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It’s a Mistake to Deny CAD to Future Engineers

By Steve Robbins

I received a call the other day from a professor at a well-known Midwestern university. I often get calls or e-mails from engineers who have a problem and are looking for a solution, and some of them are pretty strange. This call was no exception, but somewhat surprising.

The professor, a mechanical engineer, was up against the leadership at his engineering school. The other professors believed that all engineering students should learn drafting using mechanical pen and board before any introduction to CAD. The professor also said that some of the teachers believed that students shouldn’t bother learning 3D CAD as it would never be useful to them. On top of that, he said some engineering students, having been taught this, believed it was the truth. The professor was desperate for data that showed hand-drawing mechanical designs was not going to help students and that they should be allowed to start their careers using modern engineering tools.

What’s going on? This couldn’t be happening, I thought. I mean, just look around us. A recent news article reported that a new school superintendent in Torrington, CT thought that students use of i-Pods and media players in school was distracting, so he proposed a policy that allowed the devices on school grounds, but they “may not be used, heard or displayed during the school day.” According to Torrington-based Bill Dunn, a freelance writer, these kids “have never known a time when people did not have personal electronic devices.” The students’ parents didn’t agree with the superintendent and threatened a lawsuit, so now the superintendent is looking for a new job.

Talk about the two extreme ends of the spectrum.

When I attended school there were no computers, i-Pods, cell phones or any of the electronic devices that we have all come to depend on. The first computer I used was a terminal in my local college that was connected to Dartmouth College’s mainframe. Programming had just changed from punch cards to actual programming languages. The hot program was a bio-rhythm generator. For years I struggled with the writing of papers for class. I would research and write and make mistakes and correct and then worry and struggle, and then type on a manual typewriter using correction tape for the mistakes.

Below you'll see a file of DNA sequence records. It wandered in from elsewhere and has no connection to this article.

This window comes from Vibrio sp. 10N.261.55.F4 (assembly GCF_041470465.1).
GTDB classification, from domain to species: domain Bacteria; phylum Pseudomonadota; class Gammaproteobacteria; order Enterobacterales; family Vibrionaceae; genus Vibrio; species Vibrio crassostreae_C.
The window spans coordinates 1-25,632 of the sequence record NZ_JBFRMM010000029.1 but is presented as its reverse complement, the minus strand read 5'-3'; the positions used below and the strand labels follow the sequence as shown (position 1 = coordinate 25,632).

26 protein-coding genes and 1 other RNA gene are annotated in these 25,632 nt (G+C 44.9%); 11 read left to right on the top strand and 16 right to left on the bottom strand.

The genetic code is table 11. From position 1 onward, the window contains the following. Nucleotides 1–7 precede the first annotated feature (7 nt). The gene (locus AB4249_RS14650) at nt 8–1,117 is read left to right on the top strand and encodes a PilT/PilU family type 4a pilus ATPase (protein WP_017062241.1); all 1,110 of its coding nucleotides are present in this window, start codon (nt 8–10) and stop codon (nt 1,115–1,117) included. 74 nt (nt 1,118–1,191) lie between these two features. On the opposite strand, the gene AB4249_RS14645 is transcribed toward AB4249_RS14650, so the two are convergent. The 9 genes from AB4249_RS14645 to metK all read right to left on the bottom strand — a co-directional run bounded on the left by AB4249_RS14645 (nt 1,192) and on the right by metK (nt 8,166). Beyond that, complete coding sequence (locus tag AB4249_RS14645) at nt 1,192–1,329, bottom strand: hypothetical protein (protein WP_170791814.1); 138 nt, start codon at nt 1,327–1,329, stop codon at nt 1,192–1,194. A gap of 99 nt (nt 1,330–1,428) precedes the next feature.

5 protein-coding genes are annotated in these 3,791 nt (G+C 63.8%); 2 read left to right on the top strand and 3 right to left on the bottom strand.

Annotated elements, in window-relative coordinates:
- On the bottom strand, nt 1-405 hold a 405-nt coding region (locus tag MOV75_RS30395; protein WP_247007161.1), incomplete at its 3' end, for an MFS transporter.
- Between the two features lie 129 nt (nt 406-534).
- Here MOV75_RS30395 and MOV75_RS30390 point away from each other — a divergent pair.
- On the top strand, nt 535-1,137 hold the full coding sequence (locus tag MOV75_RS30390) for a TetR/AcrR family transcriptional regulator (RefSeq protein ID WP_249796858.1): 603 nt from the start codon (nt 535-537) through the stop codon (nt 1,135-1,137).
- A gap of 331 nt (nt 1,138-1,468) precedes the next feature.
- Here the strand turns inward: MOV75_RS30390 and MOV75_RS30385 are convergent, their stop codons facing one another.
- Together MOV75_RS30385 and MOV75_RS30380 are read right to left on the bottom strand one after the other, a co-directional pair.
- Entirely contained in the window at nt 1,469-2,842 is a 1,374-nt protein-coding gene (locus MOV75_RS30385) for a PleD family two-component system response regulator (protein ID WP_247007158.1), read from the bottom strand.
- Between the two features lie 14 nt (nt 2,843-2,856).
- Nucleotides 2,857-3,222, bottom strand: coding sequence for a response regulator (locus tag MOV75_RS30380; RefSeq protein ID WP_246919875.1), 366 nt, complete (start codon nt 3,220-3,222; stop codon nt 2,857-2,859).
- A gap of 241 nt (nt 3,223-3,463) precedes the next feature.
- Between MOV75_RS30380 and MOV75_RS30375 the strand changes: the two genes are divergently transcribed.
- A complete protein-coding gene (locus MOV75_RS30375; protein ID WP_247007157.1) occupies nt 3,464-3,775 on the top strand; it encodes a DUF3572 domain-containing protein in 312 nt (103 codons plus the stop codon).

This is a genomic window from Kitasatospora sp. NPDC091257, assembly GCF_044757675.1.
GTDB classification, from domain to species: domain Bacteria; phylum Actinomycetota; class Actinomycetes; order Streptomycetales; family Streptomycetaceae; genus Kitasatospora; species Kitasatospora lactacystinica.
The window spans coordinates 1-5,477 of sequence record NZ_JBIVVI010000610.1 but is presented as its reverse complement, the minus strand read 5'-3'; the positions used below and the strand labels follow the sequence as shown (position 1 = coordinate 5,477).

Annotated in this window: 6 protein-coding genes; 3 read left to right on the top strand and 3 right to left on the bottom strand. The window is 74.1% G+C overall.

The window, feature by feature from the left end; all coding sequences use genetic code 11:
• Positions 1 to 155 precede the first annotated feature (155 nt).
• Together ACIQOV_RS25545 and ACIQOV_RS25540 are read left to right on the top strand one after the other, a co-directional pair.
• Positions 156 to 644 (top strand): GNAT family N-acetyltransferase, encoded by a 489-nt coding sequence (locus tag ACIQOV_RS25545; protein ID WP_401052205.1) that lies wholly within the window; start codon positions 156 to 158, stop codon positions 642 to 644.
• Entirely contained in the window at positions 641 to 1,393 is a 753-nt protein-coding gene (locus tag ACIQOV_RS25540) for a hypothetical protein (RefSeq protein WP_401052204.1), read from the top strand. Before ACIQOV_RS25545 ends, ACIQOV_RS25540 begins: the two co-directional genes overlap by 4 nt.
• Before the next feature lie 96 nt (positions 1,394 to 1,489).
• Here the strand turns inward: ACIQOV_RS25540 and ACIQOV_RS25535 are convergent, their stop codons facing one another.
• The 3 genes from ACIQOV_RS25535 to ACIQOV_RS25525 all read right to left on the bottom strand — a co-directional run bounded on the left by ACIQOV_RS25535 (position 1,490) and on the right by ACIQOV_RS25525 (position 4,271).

In 1983, I went to work for a publishing company that gave me my first personal computer, a Tandy Model 100 laptop, and I quickly had an epiphany. I realized that the reason I struggled all those years with writing was that my brain moved much faster than I could manually write. Thanks to my mother, I had taken typing in high school, so I was quickly typing on my Tandy at about 65 words a minute. I was writing what I was thinking without worrying about mistakes. Just hit the back button and fix the problem. My life was changed dramatically; by a tool.

So, do future engineers need to learn mechanical drafting with paper and pencil? What do you think? I know I would have been better off with better tools at a younger age. Anyone today can get CAD. There are low-cost and free versions out there. They are easy to learn and there is plenty of help, both online and with user groups. The CAD companies are competing with each other to get their software into school systems. And our future engineers need to learn to use the tools that will help them compete in the global workplace they are poised to enter. It’s time to move to the new millennium.


Steve Robbins is the CEO of Level 5 Communications and executive editor of DE. Send comments about this subject to DE-Editors@deskeng.com.

About Steve Robbins

Steve Robbins is the former co-owner and publisher of Desktop Engineering.
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